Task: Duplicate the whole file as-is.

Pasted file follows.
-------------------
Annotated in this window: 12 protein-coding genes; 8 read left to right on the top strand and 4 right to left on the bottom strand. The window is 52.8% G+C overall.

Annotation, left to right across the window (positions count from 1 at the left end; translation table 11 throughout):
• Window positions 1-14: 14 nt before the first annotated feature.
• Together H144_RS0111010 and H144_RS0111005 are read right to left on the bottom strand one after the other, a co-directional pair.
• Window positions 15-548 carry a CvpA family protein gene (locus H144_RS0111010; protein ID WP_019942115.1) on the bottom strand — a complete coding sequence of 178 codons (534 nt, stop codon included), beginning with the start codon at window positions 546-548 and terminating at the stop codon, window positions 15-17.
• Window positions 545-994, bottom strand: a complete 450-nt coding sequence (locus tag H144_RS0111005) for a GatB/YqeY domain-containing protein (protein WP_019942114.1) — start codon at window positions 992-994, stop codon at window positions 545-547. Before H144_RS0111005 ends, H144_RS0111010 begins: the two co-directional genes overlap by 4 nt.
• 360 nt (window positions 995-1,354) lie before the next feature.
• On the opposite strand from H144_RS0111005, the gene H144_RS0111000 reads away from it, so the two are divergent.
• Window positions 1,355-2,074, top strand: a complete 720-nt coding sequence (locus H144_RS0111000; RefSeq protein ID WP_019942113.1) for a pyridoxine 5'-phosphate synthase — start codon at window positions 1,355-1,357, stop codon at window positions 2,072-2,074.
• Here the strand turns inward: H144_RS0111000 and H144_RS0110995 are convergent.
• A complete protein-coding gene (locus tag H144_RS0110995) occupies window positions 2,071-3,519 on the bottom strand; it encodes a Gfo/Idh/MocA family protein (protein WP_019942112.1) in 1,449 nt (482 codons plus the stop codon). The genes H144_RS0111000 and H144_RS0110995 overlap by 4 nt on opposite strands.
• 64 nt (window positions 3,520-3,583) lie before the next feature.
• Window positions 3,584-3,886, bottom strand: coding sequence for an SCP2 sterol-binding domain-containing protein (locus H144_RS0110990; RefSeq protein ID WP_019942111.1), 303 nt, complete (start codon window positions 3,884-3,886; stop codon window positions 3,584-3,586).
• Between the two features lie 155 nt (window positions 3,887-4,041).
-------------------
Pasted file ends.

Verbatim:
Annotated in this window: 12 protein-coding genes; 8 read left to right on the top strand and 4 right to left on the bottom strand. The window is 52.8% G+C overall.

Annotation, left to right across the window (positions count from 1 at the left end; translation table 11 throughout):
• Window positions 1-14: 14 nt before the first annotated feature.
• Together H144_RS0111010 and H144_RS0111005 are read right to left on the bottom strand one after the other, a co-directional pair.
• Window positions 15-548 carry a CvpA family protein gene (locus H144_RS0111010; protein ID WP_019942115.1) on the bottom strand — a complete coding sequence of 178 codons (534 nt, stop codon included), beginning with the start codon at window positions 546-548 and terminating at the stop codon, window positions 15-17.
• Window positions 545-994, bottom strand: a complete 450-nt coding sequence (locus tag H144_RS0111005) for a GatB/YqeY domain-containing protein (protein WP_019942114.1) — start codon at window positions 992-994, stop codon at window positions 545-547. Before H144_RS0111005 ends, H144_RS0111010 begins: the two co-directional genes overlap by 4 nt.
• 360 nt (window positions 995-1,354) lie before the next feature.
• On the opposite strand from H144_RS0111005, the gene H144_RS0111000 reads away from it, so the two are divergent.
• Window positions 1,355-2,074, top strand: a complete 720-nt coding sequence (locus H144_RS0111000; RefSeq protein ID WP_019942113.1) for a pyridoxine 5'-phosphate synthase — start codon at window positions 1,355-1,357, stop codon at window positions 2,072-2,074.
• Here the strand turns inward: H144_RS0111000 and H144_RS0110995 are convergent.
• A complete protein-coding gene (locus tag H144_RS0110995) occupies window positions 2,071-3,519 on the bottom strand; it encodes a Gfo/Idh/MocA family protein (protein WP_019942112.1) in 1,449 nt (482 codons plus the stop codon). The genes H144_RS0111000 and H144_RS0110995 overlap by 4 nt on opposite strands.
• 64 nt (window positions 3,520-3,583) lie before the next feature.
• Window positions 3,584-3,886, bottom strand: coding sequence for an SCP2 sterol-binding domain-containing protein (locus H144_RS0110990; RefSeq protein ID WP_019942111.1), 303 nt, complete (start codon window positions 3,884-3,886; stop codon window positions 3,584-3,586).
• Between the two features lie 155 nt (window positions 3,887-4,041).